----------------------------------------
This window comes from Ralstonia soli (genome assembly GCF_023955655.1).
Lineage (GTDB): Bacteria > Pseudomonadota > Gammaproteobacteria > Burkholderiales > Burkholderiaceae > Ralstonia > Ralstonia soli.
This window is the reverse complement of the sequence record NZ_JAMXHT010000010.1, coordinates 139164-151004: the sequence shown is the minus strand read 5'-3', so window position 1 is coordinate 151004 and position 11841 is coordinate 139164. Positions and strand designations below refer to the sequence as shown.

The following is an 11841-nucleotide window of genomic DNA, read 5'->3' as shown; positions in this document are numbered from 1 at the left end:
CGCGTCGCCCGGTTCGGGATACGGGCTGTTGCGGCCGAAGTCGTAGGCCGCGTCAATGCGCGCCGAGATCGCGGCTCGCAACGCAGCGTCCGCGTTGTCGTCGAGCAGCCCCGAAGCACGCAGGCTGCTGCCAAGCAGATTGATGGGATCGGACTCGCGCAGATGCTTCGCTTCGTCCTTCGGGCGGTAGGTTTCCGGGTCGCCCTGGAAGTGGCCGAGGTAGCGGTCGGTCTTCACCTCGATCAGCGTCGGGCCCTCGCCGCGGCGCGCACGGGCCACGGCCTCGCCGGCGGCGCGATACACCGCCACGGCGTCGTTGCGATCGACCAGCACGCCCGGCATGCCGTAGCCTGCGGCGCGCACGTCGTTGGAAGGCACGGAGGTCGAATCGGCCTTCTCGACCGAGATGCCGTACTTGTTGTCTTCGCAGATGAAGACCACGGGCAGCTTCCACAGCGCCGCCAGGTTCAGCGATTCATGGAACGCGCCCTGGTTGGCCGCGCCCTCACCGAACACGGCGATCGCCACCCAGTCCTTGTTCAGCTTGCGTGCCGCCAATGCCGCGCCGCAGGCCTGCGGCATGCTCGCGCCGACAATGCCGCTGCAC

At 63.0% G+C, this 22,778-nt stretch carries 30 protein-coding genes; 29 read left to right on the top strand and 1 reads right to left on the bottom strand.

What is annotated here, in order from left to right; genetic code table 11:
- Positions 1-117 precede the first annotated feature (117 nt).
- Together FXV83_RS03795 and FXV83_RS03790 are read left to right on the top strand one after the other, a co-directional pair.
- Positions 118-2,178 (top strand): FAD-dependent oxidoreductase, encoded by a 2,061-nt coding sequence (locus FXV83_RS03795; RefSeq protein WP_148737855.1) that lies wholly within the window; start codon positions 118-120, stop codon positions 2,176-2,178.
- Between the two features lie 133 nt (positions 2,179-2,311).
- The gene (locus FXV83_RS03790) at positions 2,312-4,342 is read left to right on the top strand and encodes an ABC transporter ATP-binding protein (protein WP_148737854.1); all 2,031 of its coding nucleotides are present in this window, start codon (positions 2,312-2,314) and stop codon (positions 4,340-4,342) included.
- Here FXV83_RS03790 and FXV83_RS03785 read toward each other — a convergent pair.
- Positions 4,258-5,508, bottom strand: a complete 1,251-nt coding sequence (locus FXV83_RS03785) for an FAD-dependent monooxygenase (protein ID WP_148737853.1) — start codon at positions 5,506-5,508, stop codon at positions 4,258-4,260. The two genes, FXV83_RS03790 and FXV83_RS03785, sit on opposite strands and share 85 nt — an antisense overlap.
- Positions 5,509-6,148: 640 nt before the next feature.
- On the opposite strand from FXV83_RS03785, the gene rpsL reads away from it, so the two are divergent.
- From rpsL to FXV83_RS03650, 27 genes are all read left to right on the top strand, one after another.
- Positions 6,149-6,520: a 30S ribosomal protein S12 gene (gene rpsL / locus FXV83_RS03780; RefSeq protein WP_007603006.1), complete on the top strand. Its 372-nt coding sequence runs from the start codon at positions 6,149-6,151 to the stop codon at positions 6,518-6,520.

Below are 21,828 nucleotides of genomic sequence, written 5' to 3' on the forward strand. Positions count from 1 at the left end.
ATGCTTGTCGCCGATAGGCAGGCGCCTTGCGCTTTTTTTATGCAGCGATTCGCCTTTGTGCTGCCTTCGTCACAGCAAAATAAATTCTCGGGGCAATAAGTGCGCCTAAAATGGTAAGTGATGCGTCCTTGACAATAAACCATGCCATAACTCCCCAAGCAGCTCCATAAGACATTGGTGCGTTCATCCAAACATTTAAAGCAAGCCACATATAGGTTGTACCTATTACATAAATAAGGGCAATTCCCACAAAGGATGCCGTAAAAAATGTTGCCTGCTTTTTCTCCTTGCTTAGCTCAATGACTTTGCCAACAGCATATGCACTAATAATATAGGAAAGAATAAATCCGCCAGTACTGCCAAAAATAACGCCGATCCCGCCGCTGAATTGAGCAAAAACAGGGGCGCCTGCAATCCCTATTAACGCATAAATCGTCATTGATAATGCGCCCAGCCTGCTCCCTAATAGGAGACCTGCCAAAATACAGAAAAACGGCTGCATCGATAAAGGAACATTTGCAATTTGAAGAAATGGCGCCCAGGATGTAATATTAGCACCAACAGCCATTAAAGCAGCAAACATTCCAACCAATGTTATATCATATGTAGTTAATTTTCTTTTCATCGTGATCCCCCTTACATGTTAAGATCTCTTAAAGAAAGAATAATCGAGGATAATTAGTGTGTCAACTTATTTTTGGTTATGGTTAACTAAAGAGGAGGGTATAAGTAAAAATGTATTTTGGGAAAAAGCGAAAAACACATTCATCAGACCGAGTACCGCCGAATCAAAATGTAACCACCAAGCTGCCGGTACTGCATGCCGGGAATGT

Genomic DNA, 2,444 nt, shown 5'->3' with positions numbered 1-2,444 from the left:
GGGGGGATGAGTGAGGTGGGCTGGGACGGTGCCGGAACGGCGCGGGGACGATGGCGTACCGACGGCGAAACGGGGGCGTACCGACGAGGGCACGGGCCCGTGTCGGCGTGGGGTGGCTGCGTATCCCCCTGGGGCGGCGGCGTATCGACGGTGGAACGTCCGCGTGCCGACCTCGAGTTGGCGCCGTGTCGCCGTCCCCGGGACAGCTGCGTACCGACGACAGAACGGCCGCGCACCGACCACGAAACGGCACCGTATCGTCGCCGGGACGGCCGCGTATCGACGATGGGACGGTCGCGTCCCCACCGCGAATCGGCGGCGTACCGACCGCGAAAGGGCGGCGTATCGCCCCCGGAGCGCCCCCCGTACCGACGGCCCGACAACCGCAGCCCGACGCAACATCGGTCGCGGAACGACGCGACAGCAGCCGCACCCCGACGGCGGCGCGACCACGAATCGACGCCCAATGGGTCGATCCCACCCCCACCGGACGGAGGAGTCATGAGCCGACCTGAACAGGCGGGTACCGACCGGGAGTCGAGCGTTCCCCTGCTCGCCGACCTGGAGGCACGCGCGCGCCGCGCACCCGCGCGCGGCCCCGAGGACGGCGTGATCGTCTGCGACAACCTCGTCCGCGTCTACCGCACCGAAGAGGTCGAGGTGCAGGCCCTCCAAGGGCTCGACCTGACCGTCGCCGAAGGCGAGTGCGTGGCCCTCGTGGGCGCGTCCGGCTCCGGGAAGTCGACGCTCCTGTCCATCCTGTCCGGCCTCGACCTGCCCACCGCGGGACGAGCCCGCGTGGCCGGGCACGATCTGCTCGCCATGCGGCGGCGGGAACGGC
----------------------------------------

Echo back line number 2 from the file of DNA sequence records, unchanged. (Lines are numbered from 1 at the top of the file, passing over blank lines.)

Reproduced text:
Lineage (GTDB): Bacteria > Pseudomonadota > Gammaproteobacteria > Burkholderiales > Burkholderiaceae > Ralstonia > Ralstonia soli.